And we met “Rousseau Rocko”, the black lab-mostly dog who was our car-side greeter and dinner guest. Kathy slipped Rocko a french fry. “Everyone does that,” we were told. “He’s a pretty good dog–when he wants to be!”

The perch and cod were tasty, the company fine and the ambiance 100 percent backwoods Yooper.  It’s still The Rousseau Bar we remember.

Oh look, here's Kathy and Barry

Oh look, here’s Kathy and Barry

 

About Kathy

I live in the middle of the woods in Michigan's Upper Peninsula. Next to Lake Superior's cold shores. I love to blog.
This entry was posted in March 2015 and tagged , , , , , , , . Bookmark the permalink.

67 Responses to 100% Backwoods Yooper

  1. what an excellent writer–hit all the right notes–not a bad choice for a guest blogger Kathy

  2. A wonderful and fun story! Now I know about Yoopers, which I’ve never heard of before. Life as depicted in the ‘backwoods’ in this post reminds me of a TV show I used to love, Northern Exposure.

  3. Brenda says:

    Welcome Barry! Thank you for sharing these wonderful memories of you and Kathy at the beginning of your Yooper life ❤ I always love hearing about life in the northwoods because it has been my lifelong dream to live like that. You and Kathy are such fun northwoods people!

    • Kathy says:

      Brenda, thank you so much for your comment. (This is Kathy. I am acting as Barry’s Yooper secretary.) Glad to have given you another glimpse of Life in the North Woods!

  4. lucindalines says:

    Oh I love you guest author. He sounds much like the publisher of our local weekly, as he recounts his trips here and there. This was fantastic, I feel as if you took us all along.

    • Kathy says:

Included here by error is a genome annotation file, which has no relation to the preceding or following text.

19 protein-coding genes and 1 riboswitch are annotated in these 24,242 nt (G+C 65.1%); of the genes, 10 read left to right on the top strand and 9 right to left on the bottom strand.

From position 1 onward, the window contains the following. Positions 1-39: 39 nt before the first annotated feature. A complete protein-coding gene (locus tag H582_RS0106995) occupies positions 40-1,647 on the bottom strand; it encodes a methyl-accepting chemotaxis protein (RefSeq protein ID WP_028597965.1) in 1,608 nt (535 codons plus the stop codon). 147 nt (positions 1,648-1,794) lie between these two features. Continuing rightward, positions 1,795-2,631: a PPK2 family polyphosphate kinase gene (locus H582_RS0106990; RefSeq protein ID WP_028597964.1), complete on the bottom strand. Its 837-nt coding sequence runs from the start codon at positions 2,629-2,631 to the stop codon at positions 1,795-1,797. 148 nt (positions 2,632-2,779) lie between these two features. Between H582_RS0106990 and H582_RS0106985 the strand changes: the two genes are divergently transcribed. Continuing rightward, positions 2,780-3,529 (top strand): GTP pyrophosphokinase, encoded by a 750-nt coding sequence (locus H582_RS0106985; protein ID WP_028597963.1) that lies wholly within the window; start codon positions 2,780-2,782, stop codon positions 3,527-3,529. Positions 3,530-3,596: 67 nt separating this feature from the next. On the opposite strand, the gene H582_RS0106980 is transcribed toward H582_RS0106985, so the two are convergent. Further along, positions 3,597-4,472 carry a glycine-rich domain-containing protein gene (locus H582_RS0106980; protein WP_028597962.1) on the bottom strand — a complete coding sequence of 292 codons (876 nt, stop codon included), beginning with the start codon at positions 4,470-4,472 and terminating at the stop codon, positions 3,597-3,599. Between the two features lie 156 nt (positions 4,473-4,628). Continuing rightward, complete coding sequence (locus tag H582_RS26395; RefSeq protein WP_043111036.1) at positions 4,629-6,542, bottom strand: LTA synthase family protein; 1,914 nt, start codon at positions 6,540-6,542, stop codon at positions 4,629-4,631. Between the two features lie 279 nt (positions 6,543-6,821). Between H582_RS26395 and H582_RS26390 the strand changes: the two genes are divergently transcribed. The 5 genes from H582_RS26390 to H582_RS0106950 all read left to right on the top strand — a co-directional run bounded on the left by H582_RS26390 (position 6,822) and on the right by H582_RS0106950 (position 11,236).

Lucinda, thanks for taking the time to make this comment. Barry will appreciate that you liked his story. And I appreciate what you shared so much!

  5. Finding those touchstones to your past is fun when they turn out to be much as you remember them. So often they are not. But the search is worth it anyway. Thanks for a great story!

    • Kathy says:

      Esther, it took us a while to reorient ourselves when in the bar. We had to try & remember little details like “Where did Art play that accordion?” and “Where did we dance?” You are so right about when the remembering turns out to be good. Glad you liked Barry’s story.

  6. Dana says:

    Welcome, Barry, and thank you for the story!

  7. Debi says:

    Great post! Thanks for sharing!

  8. P.j. grath says:

    You guys look wonderful! I’d like to think Kathy was the tobacco-chewing writer but not that you two competed for the same job. 🙂

    • Kathy says:

      Ha ha Pamela! I Swear I have never chewed tobacco. I did try to smoke a cigarette once or twice but never got hooked, thank goodness. Just think if we two young journalism graduates had competed for the same job! We may not be married all these years later… Signed, Barry’s secretary and General Manager

  9. Dear Barry via Kathy. Wonderful multi-faceted story of a young couple in love discovering the joys of living back woods and the bars, and the not-so-young couple in love who STILL love the back woods and frequent a funky Yooper bar (but this time, no bear). I loved reading about this part of the country that is romanticized here, but that’s because it centers around a loving couple.

    • Kathy says:

      Dear Pamela via WordPress. Gosh, this sounds so romantic! I think you must be a romance writer, aren’t you? Bare (bear?) with me. I love that you enjoyed this. Sincerely, Barry’s Secretary and General Manager and a Writer, as well.

  10. Susan D. Durham says:

    I loved this piece. Really captures the essence of some of my favorite places over the years. Yes, a combination of Sicily, Alaska, and some of the best sawdust-floor bars I ever visited in Texas. A talented, tobacco-chewing female writer, bar dogs, and truck butts — all had me laughing out loud.

    Then there is the tender story of two of my favorite Yoopers, and their journey from then to now, come full circle. Wonderful picture of both of you, and the other shots “take us there.” Thanks for this today, Barry and Kathy. What a treat!

    • Kathy says: